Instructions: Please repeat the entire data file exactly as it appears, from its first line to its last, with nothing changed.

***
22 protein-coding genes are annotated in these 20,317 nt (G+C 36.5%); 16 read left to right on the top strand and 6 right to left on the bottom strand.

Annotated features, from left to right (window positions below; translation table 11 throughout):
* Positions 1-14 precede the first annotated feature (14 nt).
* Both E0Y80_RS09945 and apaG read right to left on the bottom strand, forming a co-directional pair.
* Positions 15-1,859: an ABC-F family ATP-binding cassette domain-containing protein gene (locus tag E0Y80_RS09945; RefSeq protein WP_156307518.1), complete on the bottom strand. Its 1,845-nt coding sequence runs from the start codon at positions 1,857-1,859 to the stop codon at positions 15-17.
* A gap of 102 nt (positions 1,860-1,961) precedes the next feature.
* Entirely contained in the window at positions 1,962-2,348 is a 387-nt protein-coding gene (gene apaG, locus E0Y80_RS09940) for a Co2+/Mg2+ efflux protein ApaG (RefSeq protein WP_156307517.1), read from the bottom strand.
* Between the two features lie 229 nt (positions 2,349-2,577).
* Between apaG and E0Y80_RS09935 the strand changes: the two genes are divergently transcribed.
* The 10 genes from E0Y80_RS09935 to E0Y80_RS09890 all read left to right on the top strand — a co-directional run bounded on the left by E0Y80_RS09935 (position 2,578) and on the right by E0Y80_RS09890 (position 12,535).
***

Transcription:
22 protein-coding genes are annotated in these 20,317 nt (G+C 36.5%); 16 read left to right on the top strand and 6 right to left on the bottom strand.

Annotated features, from left to right (window positions below; translation table 11 throughout):
* Positions 1-14 precede the first annotated feature (14 nt).
* Both E0Y80_RS09945 and apaG read right to left on the bottom strand, forming a co-directional pair.
* Positions 15-1,859: an ABC-F family ATP-binding cassette domain-containing protein gene (locus tag E0Y80_RS09945; RefSeq protein WP_156307518.1), complete on the bottom strand. Its 1,845-nt coding sequence runs from the start codon at positions 1,857-1,859 to the stop codon at positions 15-17.
* A gap of 102 nt (positions 1,860-1,961) precedes the next feature.
* Entirely contained in the window at positions 1,962-2,348 is a 387-nt protein-coding gene (gene apaG, locus E0Y80_RS09940) for a Co2+/Mg2+ efflux protein ApaG (RefSeq protein WP_156307517.1), read from the bottom strand.
* Between the two features lie 229 nt (positions 2,349-2,577).
* Between apaG and E0Y80_RS09935 the strand changes: the two genes are divergently transcribed.
* The 10 genes from E0Y80_RS09935 to E0Y80_RS09890 all read left to right on the top strand — a co-directional run bounded on the left by E0Y80_RS09935 (position 2,578) and on the right by E0Y80_RS09890 (position 12,535).